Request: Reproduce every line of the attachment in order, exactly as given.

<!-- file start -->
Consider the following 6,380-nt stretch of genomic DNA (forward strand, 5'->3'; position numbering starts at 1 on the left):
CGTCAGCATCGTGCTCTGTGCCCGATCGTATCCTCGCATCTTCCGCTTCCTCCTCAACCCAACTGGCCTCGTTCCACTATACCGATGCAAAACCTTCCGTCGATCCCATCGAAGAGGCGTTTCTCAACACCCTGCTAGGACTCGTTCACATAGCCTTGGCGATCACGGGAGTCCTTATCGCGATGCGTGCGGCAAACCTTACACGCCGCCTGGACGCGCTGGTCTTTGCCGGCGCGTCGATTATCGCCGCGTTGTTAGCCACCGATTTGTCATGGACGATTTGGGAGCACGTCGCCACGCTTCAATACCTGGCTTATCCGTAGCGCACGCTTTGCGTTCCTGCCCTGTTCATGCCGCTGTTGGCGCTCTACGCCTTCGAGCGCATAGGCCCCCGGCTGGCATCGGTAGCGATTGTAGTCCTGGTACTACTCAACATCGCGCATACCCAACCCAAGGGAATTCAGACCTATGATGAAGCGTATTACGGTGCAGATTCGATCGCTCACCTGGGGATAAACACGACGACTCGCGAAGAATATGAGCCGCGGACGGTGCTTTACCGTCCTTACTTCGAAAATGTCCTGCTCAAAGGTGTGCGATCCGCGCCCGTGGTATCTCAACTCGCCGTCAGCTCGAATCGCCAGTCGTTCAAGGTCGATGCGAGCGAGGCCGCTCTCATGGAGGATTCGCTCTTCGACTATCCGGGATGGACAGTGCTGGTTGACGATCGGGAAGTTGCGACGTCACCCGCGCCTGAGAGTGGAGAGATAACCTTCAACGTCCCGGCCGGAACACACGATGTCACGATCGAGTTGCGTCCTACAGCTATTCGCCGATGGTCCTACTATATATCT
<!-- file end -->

Consider the following 6,380-nt stretch of genomic DNA (forward strand, 5'->3'; position numbering starts at 1 on the left):
CGTCAGCATCGTGCTCTGTGCCCGATCGTATCCTCGCATCTTCCGCTTCCTCCTCAACCCAACTGGCCTCGTTCCACTATACCGATGCAAAACCTTCCGTCGATCCCATCGAAGAGGCGTTTCTCAACACCCTGCTAGGACTCGTTCACATAGCCTTGGCGATCACGGGAGTCCTTATCGCGATGCGTGCGGCAAACCTTACACGCCGCCTGGACGCGCTGGTCTTTGCCGGCGCGTCGATTATCGCCGCGTTGTTAGCCACCGATTTGTCATGGACGATTTGGGAGCACGTCGCCACGCTTCAATACCTGGCTTATCCGTAGCGCACGCTTTGCGTTCCTGCCCTGTTCATGCCGCTGTTGGCGCTCTACGCCTTCGAGCGCATAGGCCCCCGGCTGGCATCGGTAGCGATTGTAGTCCTGGTACTACTCAACATCGCGCATACCCAACCCAAGGGAATTCAGACCTATGATGAAGCGTATTACGGTGCAGATTCGATCGCTCACCTGGGGATAAACACGACGACTCGCGAAGAATATGAGCCGCGGACGGTGCTTTACCGTCCTTACTTCGAAAATGTCCTGCTCAAAGGTGTGCGATCCGCGCCCGTGGTATCTCAACTCGCCGTCAGCTCGAATCGCCAGTCGTTCAAGGTCGATGCGAGCGAGGCCGCTCTCATGGAGGATTCGCTCTTCGACTATCCGGGATGGACAGTGCTGGTTGACGATCGGGAAGTTGCGACGTCACCCGCGCCTGAGAGTGGAGAGATAACCTTCAACGTCCCGGCCGGAACACACGATGTCACGATCGAGTTGCGTCCTACAGCTATTCGCCGATGGTCCTACTATATATCT